Categories > Original > Fantasy > Tradewinds 03 - "Shipwrecked"


by shadesmaclean 0 reviews

the difference

Category: Fantasy - Rating: PG-13 - Genres: Fantasy - Published: 2008-10-08 - Updated: 2008-10-09 - 566 words - Complete

Max and Justin spent the entire morning at the pond while Justin told his story. The sun was edging past noon as Justin told of aiming “away from” any place he knew (none of them being anyplace he wanted to go) and sailing off into the coming dawn. Of the awe and helpless fear of traversing endless leagues of ocean, as if all the other realms he had heard of were all just a cruel joke. Of getting caught in a storm and being certain that he was done for this time… until he caught sight of land.

“…You know I can’t go back,” Justin told him, and the solemnity of his own voice startled even himself. He could tell from the look on Max’s face that he had clearly been moved by his tale. Little knowing how well Max understood that last.

Only a matter of weeks ago, this would have been the sort of thing he’d have a good laugh about. After all, a smoking pair of boots was the sort of image the mercenaries and soldiers would have found morbidly amusing. Perhaps it was also seeing the shock in Max’s eyes, and he knew that, although something ugly may have happened in his past, Max had obviously never had to kill anyone to survive. Trevor was a first; he had injured others in his escapades, but to his knowledge no one else had ever died by his hand, and he was also taken aback now that he had time to think about it.

“Everybody betrays everybody…” Max murmured. As Layosha endured with no outside allies, the idea of leaders abusing their own people was a very alien concept to him.

“I did what I had to,” Justin told him, “so don’t call me a criminal. I was an outlaw. There’s a difference.”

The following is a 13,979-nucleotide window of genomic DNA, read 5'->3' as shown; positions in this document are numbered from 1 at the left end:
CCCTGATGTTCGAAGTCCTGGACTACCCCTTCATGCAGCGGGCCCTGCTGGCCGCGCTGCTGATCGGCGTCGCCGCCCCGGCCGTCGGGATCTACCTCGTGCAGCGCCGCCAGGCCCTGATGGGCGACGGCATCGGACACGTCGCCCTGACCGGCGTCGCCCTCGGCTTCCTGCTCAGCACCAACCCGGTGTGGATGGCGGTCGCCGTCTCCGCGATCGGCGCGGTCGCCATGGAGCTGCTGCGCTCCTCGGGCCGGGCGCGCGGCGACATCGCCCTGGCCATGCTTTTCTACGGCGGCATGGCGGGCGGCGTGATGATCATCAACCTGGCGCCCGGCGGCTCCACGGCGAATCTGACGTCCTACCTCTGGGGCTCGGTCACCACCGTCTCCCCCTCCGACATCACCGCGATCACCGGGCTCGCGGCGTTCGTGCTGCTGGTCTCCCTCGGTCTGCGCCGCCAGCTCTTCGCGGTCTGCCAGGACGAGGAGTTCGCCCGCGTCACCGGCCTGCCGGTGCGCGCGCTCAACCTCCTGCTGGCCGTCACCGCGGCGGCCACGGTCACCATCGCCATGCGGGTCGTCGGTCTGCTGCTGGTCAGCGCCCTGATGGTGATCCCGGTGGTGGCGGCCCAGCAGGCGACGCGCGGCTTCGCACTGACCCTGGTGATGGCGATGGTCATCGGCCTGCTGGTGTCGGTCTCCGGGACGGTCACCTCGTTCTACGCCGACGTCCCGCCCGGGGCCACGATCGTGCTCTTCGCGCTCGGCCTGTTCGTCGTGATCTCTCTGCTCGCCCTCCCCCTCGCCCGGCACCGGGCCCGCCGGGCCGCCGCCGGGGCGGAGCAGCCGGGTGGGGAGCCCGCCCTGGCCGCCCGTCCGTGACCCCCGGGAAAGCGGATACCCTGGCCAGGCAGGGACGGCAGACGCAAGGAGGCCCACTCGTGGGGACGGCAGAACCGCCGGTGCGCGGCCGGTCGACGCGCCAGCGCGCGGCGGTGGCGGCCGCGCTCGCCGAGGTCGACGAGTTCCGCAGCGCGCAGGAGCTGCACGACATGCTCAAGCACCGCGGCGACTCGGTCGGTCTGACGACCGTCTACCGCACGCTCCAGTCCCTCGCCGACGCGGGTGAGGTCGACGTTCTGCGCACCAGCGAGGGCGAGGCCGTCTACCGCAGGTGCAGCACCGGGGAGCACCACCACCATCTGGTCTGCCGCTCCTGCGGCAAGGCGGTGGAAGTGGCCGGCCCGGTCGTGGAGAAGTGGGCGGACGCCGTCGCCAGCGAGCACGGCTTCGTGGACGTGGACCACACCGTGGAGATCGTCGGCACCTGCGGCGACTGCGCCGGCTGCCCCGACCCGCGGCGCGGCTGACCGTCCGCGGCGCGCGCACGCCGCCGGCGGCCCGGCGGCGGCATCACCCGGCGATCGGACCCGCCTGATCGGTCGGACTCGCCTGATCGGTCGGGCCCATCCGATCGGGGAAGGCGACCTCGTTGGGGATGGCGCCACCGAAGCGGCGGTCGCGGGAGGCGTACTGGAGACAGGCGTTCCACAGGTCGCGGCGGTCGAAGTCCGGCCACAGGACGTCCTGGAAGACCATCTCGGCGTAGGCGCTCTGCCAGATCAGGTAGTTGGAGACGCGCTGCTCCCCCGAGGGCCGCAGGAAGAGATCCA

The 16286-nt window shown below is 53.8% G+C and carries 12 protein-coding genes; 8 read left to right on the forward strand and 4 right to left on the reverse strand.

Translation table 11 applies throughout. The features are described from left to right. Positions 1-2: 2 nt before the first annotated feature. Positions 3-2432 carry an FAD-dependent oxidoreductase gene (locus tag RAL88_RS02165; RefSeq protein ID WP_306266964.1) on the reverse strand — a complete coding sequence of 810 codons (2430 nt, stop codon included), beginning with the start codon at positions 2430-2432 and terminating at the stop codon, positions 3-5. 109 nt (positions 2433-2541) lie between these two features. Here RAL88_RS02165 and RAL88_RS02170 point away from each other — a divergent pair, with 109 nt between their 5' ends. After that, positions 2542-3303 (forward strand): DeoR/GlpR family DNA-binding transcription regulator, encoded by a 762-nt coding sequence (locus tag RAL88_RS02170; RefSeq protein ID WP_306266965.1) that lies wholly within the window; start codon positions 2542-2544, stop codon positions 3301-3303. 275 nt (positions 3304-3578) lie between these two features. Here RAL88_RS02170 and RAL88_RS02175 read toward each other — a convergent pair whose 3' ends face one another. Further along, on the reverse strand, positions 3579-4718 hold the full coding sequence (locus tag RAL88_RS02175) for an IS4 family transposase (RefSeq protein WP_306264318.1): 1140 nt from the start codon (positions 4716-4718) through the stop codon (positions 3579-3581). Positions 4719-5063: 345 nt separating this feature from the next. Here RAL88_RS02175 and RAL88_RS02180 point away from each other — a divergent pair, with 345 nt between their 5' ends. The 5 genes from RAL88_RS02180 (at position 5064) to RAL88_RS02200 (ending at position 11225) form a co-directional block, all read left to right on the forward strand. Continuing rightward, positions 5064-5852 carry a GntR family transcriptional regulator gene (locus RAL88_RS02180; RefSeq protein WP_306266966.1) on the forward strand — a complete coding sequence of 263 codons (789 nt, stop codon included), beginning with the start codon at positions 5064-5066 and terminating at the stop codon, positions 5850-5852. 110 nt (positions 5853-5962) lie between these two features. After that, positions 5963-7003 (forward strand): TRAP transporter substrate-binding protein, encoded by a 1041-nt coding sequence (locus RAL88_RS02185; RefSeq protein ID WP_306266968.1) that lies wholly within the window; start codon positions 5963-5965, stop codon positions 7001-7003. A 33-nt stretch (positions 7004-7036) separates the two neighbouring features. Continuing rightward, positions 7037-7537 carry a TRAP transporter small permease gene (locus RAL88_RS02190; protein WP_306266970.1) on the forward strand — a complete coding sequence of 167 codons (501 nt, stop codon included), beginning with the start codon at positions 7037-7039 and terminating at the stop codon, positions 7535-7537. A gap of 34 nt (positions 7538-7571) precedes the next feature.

“I’m not. It’s just… strange to me…”

A long, awkward pause.

Betrayed. Framed. Now a scapegoat for the biggest disaster in TSA history… To face execution. To be hanged like a dog, while Trevor’s father and his cronies went on killing and torturing and extorting, the royal exceptions to their own rules. It drove home to him once again that, in the Triangle State, words like taxes or robbery, assault or discipline, execution or murder, were defined not in terms of what was done, but by who they were done to.

“Something’s gotta give…” Justin muttered.

“I hope it does,” Max replied, seeing his friend’s clenched fists. “If only somebody would stand up to them…”

He tried to picture Trevor beating up on Justin, but what came to mind was watching Ron’s beating, his rage against Slash, and he wondered if he hadn’t had himself in mind. Of course, as Justin had pointed out, many had stood up to the Authority; Justin was one of the few who lived to tell about it. In a pinch, the TSA was known to even break its own standard policy and hire Cyexian pirates, but even so, not even Justin was sure he could imagine the lengths they would go in the coming weeks and months after the Pullman Mine uprising.

“Say Max, let’s talk about something else for a while, okay?”

And so Max spent the next couple hours telling Justin more about his early days in Paradise.
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